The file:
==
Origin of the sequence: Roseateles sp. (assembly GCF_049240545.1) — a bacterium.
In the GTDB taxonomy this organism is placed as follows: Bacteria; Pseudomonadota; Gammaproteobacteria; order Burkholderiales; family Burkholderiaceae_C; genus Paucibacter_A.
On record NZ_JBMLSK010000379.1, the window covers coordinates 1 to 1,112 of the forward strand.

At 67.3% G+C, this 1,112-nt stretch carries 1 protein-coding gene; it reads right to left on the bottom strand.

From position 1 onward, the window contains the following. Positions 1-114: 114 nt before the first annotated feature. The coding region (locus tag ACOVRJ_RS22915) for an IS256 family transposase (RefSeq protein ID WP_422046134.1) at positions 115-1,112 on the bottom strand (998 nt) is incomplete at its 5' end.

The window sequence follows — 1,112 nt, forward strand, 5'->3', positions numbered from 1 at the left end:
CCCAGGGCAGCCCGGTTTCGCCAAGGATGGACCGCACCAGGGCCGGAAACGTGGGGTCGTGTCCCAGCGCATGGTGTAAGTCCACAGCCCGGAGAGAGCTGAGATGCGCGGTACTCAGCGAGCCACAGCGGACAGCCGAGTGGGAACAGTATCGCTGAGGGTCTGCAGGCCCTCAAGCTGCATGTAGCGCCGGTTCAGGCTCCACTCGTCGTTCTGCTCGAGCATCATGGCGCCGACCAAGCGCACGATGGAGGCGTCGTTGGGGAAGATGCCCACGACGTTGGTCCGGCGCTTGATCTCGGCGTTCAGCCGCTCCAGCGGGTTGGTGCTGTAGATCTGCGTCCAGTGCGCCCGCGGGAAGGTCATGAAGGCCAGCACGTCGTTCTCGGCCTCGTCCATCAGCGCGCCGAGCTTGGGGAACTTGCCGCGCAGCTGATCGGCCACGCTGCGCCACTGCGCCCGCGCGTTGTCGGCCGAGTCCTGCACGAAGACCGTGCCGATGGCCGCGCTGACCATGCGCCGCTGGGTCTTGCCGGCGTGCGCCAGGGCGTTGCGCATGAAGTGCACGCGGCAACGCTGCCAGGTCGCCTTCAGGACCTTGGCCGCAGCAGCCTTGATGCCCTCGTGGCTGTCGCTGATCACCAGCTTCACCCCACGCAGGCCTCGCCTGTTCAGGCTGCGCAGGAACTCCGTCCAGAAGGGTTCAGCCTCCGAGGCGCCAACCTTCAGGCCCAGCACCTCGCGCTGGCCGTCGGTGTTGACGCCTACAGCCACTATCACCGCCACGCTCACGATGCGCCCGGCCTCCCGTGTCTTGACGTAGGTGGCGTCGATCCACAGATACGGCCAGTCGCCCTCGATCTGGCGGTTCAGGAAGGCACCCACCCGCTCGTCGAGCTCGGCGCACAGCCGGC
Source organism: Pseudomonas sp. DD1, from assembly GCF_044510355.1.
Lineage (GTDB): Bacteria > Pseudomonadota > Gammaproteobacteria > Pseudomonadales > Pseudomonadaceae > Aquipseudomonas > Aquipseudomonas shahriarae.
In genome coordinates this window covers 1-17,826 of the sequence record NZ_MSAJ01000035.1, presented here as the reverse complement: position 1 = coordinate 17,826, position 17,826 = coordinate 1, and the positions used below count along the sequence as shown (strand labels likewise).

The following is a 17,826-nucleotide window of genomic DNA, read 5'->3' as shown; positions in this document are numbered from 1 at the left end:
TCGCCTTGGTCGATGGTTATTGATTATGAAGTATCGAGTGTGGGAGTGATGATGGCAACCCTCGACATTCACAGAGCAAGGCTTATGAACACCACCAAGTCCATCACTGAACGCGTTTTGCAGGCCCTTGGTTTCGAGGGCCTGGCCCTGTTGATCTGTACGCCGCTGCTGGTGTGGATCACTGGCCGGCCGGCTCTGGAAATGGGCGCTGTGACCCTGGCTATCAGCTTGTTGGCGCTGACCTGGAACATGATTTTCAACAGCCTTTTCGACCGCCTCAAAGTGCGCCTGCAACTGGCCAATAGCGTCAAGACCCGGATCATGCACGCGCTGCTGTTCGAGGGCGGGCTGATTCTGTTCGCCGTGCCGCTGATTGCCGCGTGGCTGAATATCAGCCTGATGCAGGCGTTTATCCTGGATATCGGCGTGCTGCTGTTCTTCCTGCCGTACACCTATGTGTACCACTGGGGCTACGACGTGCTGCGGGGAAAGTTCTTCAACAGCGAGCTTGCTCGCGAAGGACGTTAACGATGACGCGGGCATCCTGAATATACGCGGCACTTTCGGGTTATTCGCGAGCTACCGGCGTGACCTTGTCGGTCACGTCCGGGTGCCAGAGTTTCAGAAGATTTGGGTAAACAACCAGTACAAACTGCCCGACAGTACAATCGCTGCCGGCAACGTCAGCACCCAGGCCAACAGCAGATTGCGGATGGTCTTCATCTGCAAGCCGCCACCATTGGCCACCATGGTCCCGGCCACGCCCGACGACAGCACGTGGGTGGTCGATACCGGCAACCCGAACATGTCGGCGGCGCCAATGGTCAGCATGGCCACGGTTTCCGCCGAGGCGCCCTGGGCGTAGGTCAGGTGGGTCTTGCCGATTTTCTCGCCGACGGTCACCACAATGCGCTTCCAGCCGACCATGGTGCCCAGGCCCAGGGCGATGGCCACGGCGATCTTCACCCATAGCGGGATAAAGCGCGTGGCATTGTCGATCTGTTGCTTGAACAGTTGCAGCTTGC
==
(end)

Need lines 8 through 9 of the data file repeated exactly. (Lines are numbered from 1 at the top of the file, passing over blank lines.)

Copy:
Source organism: Pseudomonas sp. DD1, from assembly GCF_044510355.1.
Lineage (GTDB): Bacteria > Pseudomonadota > Gammaproteobacteria > Pseudomonadales > Pseudomonadaceae > Aquipseudomonas > Aquipseudomonas shahriarae.